I am admittedly very leery of your claim to safely “perform basic cryptographic operations.” For instance, if I use your “Encrypt” form to generate an encrypted message for someone, then didn’t your server just see the message, unencrypted? And couldn’t your server verify a bogus signature, claiming it’s signed by just about anyone? A service to link accounts is valuable enough. Probably can scrap the cryptographic operations part, or replace it with tutorials or something.
@cy encryption happens in the browser so the server did not see the message! That would have been a terrible design…
But the proofs, yes, someone could change the code and verify bogus proofs. Working on apps to solve that issue.
And yes, I want to scrap "cryptographic operations" 😉 focus is on identity
@yarmo Eh, yeah, it's a little shady I guess. But their explanation when you click the "open source" link isn't unreasonable either. Rather than just taking you to GitHub, it takes you to a post where they explain clearly what they mean by the term.
What term would you prefer? "Public source?" I personally don't feel decieved based on their website alone.
@pcrock it could say "source code" which is an accurate description without promising open source values.
The dev agreed with our request last time so there was mutual understanding of the potential power there is in using the words "open source" relative to "source code" or "code available"
@yarmo Yeah, agreed, I suppose there are better alternatives that would communicate the idea to average people well, while still respecting developers like us who have a very specific definition of what "open" means.
@yarmo It seems like a long time ago that open source was considered dirty. Remember Steve Ballmer. Nowadays it's a popular marketing term like green or bio. These terms have eroded and have therefore become meaningless and are only meant to separate you from your money. That's pretty hard to swallow for people that recognize and promote the importance of FLOSS.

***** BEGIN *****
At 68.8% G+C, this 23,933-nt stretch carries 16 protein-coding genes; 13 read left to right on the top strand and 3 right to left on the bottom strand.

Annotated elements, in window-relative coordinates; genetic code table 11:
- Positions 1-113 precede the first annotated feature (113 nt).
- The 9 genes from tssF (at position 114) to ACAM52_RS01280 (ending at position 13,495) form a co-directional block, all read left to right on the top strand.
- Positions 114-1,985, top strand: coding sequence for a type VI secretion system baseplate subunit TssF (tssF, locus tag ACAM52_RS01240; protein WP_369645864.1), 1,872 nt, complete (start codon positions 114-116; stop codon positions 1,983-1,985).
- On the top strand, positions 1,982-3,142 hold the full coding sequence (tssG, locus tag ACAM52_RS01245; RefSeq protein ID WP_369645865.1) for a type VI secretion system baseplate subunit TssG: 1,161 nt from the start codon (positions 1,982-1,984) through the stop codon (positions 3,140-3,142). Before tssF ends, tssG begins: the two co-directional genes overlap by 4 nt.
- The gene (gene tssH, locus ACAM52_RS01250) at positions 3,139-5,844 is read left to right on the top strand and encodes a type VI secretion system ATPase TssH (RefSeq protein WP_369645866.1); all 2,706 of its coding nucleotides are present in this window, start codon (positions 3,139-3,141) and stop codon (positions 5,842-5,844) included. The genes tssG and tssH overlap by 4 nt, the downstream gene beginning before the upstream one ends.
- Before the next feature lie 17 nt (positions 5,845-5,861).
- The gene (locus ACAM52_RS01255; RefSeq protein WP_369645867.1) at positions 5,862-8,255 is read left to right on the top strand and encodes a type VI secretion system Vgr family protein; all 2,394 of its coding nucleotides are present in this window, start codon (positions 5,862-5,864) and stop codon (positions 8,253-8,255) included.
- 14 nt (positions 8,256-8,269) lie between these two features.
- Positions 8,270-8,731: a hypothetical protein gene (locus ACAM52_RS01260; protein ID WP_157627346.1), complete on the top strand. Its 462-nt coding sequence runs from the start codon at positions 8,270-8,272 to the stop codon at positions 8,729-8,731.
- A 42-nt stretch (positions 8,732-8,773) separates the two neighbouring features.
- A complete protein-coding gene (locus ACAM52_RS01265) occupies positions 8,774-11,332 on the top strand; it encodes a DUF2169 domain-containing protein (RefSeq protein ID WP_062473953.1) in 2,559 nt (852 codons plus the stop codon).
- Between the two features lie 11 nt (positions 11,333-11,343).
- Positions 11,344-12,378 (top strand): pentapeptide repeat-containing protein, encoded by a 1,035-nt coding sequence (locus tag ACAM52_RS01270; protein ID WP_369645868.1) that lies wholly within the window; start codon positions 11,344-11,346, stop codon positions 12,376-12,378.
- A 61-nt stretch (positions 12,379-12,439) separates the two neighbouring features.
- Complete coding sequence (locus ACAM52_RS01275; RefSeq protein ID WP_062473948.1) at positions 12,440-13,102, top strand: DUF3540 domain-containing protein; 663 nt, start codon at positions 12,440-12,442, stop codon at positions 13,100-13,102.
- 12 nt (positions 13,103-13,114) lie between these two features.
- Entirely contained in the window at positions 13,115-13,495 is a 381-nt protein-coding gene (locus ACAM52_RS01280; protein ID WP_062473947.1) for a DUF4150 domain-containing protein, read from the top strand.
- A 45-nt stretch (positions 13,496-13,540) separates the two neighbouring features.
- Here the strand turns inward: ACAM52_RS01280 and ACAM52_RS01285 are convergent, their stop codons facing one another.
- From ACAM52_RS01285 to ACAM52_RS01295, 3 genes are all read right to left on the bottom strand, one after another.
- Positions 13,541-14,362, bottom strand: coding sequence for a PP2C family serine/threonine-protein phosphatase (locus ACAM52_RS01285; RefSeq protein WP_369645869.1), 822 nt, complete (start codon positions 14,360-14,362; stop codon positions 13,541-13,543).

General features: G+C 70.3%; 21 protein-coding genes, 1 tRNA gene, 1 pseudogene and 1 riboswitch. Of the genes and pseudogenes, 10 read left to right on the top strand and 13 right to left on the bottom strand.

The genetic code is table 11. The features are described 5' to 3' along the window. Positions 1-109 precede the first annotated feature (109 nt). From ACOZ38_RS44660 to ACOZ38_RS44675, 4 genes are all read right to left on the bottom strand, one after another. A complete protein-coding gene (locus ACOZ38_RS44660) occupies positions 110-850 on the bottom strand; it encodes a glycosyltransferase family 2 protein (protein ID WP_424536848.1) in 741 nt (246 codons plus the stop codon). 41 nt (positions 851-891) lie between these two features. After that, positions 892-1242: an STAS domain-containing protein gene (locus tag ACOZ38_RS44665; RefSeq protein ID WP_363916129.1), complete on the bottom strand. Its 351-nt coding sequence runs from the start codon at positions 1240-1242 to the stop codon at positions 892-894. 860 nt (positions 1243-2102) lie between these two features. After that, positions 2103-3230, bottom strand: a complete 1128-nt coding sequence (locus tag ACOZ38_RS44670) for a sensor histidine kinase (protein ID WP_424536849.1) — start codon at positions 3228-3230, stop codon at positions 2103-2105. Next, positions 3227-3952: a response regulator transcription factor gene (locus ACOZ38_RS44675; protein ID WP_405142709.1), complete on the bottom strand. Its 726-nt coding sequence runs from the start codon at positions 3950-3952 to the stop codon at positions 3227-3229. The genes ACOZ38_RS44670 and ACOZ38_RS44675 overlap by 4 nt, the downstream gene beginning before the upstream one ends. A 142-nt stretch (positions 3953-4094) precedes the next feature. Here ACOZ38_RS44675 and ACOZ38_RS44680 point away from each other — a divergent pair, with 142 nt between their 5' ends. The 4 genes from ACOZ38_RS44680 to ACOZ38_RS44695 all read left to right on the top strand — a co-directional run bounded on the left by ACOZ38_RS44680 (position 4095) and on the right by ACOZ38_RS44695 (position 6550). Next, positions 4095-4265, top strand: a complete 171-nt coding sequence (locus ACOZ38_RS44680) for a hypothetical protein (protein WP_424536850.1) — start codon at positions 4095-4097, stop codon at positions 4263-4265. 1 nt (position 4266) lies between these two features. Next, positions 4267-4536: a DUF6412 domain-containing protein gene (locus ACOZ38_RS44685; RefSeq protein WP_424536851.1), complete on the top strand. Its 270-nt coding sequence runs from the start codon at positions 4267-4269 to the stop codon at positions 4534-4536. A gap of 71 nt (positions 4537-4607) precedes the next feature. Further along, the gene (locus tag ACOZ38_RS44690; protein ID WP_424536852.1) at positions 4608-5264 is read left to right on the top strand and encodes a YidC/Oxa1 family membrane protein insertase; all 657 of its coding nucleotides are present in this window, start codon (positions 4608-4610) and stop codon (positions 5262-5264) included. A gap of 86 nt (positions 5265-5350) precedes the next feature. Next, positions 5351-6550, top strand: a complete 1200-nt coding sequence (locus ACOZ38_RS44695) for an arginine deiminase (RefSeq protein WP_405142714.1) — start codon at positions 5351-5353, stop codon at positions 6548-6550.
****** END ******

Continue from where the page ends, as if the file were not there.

@ericbuijs what do you think is the way forward? Defend the words open source? Or are they too far gone and should we find a new term?
Open-source: the source code is open
Free/libre: follows the tenets of Debian/FSF/OSI
If you think free/libre is too muddied or whatever, open-source as approved by OSI or OSI approved is a good term
Also, the Wikipedia article ( https://en.wikipedia.org/wiki/Bitwarden ) starts, " _Bitwarden is a free and open-source password management service that stores sensitive information such as website credentials in an encrypted vault._ " with the " _free and open-source_ " linked to https://en.wikipedia.org/wiki/Free_and_open-source_software.
I don't see what is wrong with BitWarden that you had to bring it up here.
@threed ah, your first toot was kind of ambiguous. this one makes sense.
well, if you wanted to judge a product by the choice of service providers they use to host their services, then you shouldn't be using a lot of other software either. I know #GitLab is hosted on #Azure as well. I can speculate that #GitHub and #npm might move from #AWS to #Azure in the coming future too.
but that's not the topic of discussion here. we're talking about how the term "open source" is being (ab)used by mis-interpreting its meaning by releasing code with a read-only license.
> In addition to the patents, our source code is licensed under Ms-RSL, which is effectively a read-only license; this means that third parties can’t fork and modify our code or deploy their own instances of Cyph without our permission.
So you can inspect the code if so inclined, but cannot copy or modify it.
This could be an ugly surprise for someone who thinks "even if the startup pivots, there's still the community"
I think what's more disturbing than anything is Cyph filed a patent in 2015 ( https://patents.google.com/patent/US9906369 ) which appears to describe Hyperboot ( https://github.com/substack/hyperboot ), a project that @substack started in 2014. Guess what, they got the patent.
Now there's not only marketing confusion but confusion about whether it's legal to work on Hyperboot without paying royalties to Cyph.